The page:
The Olympian, Olympia Washington
Wednesday, March 12, 2003
< South Sound
Cure for uninsured sought
Health Care in Crisis
With the ranks of uninsured and underinsured swelling, health care professionals said Tuesday a new approach is vital to expand access to needed care.
But finding ways to accomplish that proved elusive for the five panelists who spoke during an interfaith breakfast to about 60 church leaders and members at the Olympia Best Western Inn.
They all agreed the current stance the industry is taking toward the uninsured and underinsured isn't working.
The problem isn't going away, said Jim Dover, president and chief executive officer of Lourdes Health Network in Pasco.
"This is not something where we can turn the page in the newspaper and move on to another issue," Dover said. "We have to be a voice for the voiceless. Typically, the uninsured don't have a voice, and we have to stand up and provide that for them."
The breakfast is part of a national campaign called "Cover the Uninsured Week." The event was a chance for the interfaith community to highlight its role in providing services for those without health insurance.
The Washington Association of Churches was one of four church organizations serving as host for the event.
Nearly 11 percent of state residents and 15 percent of Americans are without health insurance, according to recent statistics from the University of Washington and U.S. Census Bureau.
Scott Kronlund, vice president of ambulatory services for Good Samaritan Community Healthcare in Puyallup, said his organization spent $9.5 million last year on uncompensated care.
He's seeing an annual increase of 7 percent to 10 percent in emergency-room visits. About half of those visits could have been treated at the doctor's office.
"For folks who are uninsured, they don't have that choice," Kronlund said.
The added expenses are forcing layoffs and reduced services at their hospitals, Dover and Kronlund said.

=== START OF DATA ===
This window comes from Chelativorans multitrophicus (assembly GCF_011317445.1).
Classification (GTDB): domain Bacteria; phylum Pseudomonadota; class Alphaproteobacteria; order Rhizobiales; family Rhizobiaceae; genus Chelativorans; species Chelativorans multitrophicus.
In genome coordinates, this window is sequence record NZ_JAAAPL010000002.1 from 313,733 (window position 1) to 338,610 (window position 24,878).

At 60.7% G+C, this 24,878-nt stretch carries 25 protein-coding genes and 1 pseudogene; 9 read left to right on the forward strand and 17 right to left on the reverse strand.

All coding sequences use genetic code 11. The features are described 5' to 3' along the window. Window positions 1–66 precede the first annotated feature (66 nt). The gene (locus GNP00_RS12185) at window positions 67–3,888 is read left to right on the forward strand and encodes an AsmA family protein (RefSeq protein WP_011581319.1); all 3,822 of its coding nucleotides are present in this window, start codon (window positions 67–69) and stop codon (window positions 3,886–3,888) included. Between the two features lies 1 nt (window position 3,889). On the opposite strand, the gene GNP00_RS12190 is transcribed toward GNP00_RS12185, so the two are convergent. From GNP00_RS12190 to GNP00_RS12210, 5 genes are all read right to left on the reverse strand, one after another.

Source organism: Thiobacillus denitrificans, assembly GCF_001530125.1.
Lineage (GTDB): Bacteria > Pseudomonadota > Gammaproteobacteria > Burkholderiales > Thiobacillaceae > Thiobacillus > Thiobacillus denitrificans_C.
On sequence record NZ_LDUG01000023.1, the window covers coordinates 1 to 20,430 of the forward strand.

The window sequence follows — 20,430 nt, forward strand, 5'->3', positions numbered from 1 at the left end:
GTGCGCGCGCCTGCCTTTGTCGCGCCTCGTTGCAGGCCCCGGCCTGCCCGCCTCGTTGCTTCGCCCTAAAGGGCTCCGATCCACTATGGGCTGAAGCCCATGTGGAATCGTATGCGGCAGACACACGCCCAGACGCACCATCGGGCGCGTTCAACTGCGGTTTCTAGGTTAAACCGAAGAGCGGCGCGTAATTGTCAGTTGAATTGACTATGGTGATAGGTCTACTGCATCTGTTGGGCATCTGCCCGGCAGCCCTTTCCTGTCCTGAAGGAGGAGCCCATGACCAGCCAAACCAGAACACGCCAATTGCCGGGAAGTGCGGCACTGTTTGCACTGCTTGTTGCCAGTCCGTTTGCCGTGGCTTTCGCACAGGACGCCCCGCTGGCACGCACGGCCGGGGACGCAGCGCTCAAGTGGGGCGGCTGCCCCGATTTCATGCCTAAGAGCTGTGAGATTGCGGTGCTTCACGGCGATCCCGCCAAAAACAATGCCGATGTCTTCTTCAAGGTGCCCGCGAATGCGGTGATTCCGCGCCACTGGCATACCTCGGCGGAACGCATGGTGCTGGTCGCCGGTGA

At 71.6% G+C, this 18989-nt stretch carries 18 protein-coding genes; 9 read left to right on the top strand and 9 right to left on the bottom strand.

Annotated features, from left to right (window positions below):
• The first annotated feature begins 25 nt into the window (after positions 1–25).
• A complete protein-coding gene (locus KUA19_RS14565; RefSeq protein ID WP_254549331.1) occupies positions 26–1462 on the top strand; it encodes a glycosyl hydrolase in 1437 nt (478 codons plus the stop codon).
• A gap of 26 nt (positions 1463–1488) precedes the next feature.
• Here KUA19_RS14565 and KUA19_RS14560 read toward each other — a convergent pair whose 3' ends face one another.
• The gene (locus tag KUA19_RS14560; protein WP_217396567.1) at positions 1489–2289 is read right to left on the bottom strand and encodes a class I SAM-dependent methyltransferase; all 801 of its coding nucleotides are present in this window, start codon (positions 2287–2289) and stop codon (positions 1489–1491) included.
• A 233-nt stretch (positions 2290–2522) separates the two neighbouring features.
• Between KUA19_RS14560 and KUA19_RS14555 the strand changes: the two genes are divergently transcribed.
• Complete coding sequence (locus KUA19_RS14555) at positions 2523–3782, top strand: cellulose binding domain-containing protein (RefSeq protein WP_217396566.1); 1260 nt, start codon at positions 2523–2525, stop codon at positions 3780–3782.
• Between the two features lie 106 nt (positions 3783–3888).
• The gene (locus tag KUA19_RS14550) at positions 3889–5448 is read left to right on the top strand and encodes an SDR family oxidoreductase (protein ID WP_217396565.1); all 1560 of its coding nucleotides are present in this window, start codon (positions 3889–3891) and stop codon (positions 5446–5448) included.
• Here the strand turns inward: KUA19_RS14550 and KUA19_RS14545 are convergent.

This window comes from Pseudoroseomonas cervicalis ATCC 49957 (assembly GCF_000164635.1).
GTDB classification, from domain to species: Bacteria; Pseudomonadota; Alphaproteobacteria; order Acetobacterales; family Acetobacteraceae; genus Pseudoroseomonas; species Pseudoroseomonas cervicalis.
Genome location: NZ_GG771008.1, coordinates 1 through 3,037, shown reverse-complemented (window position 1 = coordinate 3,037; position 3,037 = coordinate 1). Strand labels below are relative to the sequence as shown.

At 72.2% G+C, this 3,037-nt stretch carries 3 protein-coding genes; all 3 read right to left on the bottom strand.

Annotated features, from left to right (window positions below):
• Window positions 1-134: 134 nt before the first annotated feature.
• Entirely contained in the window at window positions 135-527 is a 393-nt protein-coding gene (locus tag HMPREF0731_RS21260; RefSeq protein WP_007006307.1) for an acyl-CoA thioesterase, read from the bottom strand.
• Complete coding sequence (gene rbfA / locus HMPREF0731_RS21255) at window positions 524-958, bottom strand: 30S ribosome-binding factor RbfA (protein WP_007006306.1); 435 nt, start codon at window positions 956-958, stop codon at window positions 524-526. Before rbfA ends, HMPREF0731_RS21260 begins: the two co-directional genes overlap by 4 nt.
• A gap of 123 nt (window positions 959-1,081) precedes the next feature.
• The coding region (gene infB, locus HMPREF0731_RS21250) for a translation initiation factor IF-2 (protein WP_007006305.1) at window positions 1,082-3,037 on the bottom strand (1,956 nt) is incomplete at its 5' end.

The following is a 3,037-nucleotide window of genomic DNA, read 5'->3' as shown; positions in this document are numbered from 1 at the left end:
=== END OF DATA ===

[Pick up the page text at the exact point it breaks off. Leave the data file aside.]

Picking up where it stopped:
"It ultimately flows through the bottom line," Kronlund said. "It puts programs ... in jeopardy."
Claudia Berman, a registered nurse and associate executive director of Jewish Family Services, a social service organization in Seattle, said it's not uncommon to see recently unemployed couples lose their health insurance and respond by putting off their family's preventive care.
"I think the impacts to children when their parents are uninsured is quite significant," she said.
Dave Lewis, a member of the Baha'i faith, which values universal brotherhood and social equity, said preventive medicine, including proper nutrition and exercise, are key to stemming rising health care costs.
"If you invest in those things upfront, you can avoid 60 percent of the breakdown maintenance," he said.
The Rev. Jack Sullivan Jr., regional minister of the Northwest region's Christian Church, said a united front and a faith in God can overcome these problems.
"We do not have the right to remain silent on the issue, and anything we say can and will be used for us in the court of fairness, justice and love," he said.
Christian Hill covers Lacey and the military for The Olympian. He can be reached at 360-754-5427 or at email@example.com.
©Copyright 2003, The Olympian (Olympia Washington, USA)
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